Mnemonic: occupancy_rating_bedrooms
Applicability: Household
Type: Derived variable


Whether a household's accommodation is overcrowded, ideally occupied or under-occupied. This is calculated by comparing the number of bedrooms the household requires to the number of available bedrooms.

The number of bedrooms the household requires is calculated according to the Bedroom Standard, where the following should have their own bedroom:

  1. adult couple
  2. any remaining adult (aged 21 years or over)
  3. two males (aged 10 to 20 years)
  4. one male (aged 10 to 20 years) and one male (aged 9 years or under), if there are an odd number of males aged 10-20
  5. one male aged 10-20 if there are no males aged 0-9 to pair with him.
  6. repeat steps 3-5 for females
  7. two children (aged 9 years or under) regardless of sex
  8. any remaining child (aged 9 years or under)

An occupancy rating of:

  • -1 or less implies that a household’s accommodation has fewer bedrooms than required (overcrowded)
  • +1 or more implies that a household’s accommodation has more bedrooms than required (under-occupied)
  • 0 suggests that a household’s accommodation has an ideal number of bedrooms


Total number of categories: 5

Code Name
1 Occupancy rating of bedrooms: +2 or more
2 Occupancy rating of bedrooms: +1
3 Occupancy rating of bedrooms: 0
4 Occupancy rating of bedrooms: -1 or less
-8 Does not apply*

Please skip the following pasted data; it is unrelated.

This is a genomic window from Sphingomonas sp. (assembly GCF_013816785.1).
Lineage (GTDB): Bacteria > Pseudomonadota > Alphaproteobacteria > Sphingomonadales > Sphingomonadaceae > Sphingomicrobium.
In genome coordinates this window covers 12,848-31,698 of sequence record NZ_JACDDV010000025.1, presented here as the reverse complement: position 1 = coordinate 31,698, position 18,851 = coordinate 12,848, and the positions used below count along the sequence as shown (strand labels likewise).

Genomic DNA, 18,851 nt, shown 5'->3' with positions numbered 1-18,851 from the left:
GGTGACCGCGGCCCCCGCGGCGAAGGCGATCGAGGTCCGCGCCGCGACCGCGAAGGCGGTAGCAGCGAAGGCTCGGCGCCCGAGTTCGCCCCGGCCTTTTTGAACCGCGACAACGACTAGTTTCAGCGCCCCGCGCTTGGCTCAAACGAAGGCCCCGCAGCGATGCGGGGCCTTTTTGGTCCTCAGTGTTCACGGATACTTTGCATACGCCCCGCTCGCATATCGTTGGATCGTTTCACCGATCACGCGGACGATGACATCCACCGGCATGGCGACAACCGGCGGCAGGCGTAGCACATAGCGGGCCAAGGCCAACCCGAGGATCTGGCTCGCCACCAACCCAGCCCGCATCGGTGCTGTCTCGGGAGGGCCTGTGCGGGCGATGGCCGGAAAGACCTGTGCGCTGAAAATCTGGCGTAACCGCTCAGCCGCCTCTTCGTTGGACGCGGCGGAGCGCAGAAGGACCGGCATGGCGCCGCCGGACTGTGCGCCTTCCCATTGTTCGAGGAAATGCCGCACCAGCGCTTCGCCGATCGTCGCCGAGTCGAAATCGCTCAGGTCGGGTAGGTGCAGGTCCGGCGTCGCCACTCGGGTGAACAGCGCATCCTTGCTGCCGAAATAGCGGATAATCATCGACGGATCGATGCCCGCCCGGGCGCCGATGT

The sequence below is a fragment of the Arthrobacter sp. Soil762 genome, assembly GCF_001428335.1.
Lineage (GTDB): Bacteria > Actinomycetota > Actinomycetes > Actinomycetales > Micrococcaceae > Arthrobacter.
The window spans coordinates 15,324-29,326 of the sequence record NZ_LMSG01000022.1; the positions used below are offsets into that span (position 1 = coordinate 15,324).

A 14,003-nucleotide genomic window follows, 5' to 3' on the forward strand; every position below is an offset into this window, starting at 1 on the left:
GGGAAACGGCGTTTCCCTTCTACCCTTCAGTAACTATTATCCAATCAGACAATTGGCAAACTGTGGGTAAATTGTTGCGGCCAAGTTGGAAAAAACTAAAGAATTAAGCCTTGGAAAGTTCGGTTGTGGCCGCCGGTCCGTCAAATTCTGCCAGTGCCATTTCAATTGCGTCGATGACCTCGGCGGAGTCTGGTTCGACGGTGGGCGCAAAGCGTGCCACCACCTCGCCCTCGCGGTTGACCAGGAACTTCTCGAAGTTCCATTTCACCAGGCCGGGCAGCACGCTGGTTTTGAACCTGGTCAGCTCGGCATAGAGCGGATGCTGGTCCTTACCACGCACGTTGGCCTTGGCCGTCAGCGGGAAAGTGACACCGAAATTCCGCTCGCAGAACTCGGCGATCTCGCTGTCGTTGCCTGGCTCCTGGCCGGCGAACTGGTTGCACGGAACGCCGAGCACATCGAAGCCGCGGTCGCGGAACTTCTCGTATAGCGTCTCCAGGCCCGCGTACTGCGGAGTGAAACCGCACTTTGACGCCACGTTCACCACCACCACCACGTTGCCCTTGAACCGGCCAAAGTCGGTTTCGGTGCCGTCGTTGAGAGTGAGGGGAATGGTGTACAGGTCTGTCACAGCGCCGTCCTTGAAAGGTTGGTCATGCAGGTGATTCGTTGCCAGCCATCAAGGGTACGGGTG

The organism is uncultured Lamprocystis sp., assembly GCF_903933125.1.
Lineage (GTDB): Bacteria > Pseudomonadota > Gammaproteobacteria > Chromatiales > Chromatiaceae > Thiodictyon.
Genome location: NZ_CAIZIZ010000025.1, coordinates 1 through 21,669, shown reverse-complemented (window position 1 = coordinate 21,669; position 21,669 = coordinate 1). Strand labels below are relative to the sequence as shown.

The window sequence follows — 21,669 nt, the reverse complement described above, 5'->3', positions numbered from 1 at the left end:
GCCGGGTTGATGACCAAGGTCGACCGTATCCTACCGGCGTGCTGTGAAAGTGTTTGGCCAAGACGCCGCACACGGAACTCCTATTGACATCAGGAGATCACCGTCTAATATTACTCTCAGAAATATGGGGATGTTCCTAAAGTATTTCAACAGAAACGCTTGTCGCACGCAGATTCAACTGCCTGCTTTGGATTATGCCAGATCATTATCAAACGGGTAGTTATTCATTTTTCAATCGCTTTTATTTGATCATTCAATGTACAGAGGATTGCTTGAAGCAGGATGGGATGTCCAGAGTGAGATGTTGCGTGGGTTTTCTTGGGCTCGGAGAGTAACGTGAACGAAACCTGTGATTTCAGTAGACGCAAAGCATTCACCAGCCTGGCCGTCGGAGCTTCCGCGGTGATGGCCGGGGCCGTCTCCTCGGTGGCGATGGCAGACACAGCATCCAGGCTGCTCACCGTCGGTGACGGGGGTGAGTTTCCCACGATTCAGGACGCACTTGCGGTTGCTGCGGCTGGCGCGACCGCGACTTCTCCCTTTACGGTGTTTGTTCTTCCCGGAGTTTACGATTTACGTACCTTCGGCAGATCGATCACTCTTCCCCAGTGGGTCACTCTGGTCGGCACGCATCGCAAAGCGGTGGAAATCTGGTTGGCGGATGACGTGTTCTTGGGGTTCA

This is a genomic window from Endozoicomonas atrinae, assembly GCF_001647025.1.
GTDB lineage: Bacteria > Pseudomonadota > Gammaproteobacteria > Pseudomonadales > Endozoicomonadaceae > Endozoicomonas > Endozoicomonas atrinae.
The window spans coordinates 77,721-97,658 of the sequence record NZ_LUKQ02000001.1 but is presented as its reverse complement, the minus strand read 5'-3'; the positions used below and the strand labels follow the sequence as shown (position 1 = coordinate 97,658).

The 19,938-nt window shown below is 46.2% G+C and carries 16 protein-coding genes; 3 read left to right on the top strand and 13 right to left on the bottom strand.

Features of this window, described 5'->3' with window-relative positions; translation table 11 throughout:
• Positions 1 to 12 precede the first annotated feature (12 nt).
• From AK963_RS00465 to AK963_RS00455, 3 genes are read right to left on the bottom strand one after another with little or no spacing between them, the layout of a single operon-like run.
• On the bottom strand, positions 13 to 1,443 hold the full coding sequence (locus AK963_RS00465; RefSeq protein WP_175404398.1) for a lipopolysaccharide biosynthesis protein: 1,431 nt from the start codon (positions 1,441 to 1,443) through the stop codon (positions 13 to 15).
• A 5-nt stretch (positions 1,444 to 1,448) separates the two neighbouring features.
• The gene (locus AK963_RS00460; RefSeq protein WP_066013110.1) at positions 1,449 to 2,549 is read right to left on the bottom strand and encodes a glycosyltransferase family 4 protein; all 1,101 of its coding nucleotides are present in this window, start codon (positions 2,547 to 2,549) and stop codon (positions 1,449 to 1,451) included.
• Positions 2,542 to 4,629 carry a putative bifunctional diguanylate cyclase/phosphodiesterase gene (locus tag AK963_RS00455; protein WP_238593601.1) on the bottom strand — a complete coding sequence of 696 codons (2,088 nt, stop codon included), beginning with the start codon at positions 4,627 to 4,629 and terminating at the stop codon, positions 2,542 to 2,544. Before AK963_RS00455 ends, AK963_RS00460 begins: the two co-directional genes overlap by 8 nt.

*Households with no usual residents.

View all occupancy rating for bedrooms classifications.


Read about how we developed and tested the questions for Census 2021.

Comparability with the 2011 Census

Highly comparable

What does highly comparable mean?

A variable that is highly comparable means that it can be directly compared with the variable from the 2011 Census. The questions and options that people could choose from may be slightly different, for example the order of the options may be swapped around, but the data collected is the same.

England, Wales, Northern Ireland and Scotland comparisons

Not comparable

This variable is not comparable as the data is not available for all countries.

What does not comparable mean?

A variable that is not comparable means that it cannot be compared for England, Wales, Scotland and Northern Ireland.

Find out more about variables produced for Census 2021 in Northern Ireland and Census 2022 in Scotland.

Census 2021 data that uses this variable

We use variables from Census 2021 data to show findings in different ways.

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Alternatively, you can also create a custom dataset.

Other datasets that use this variable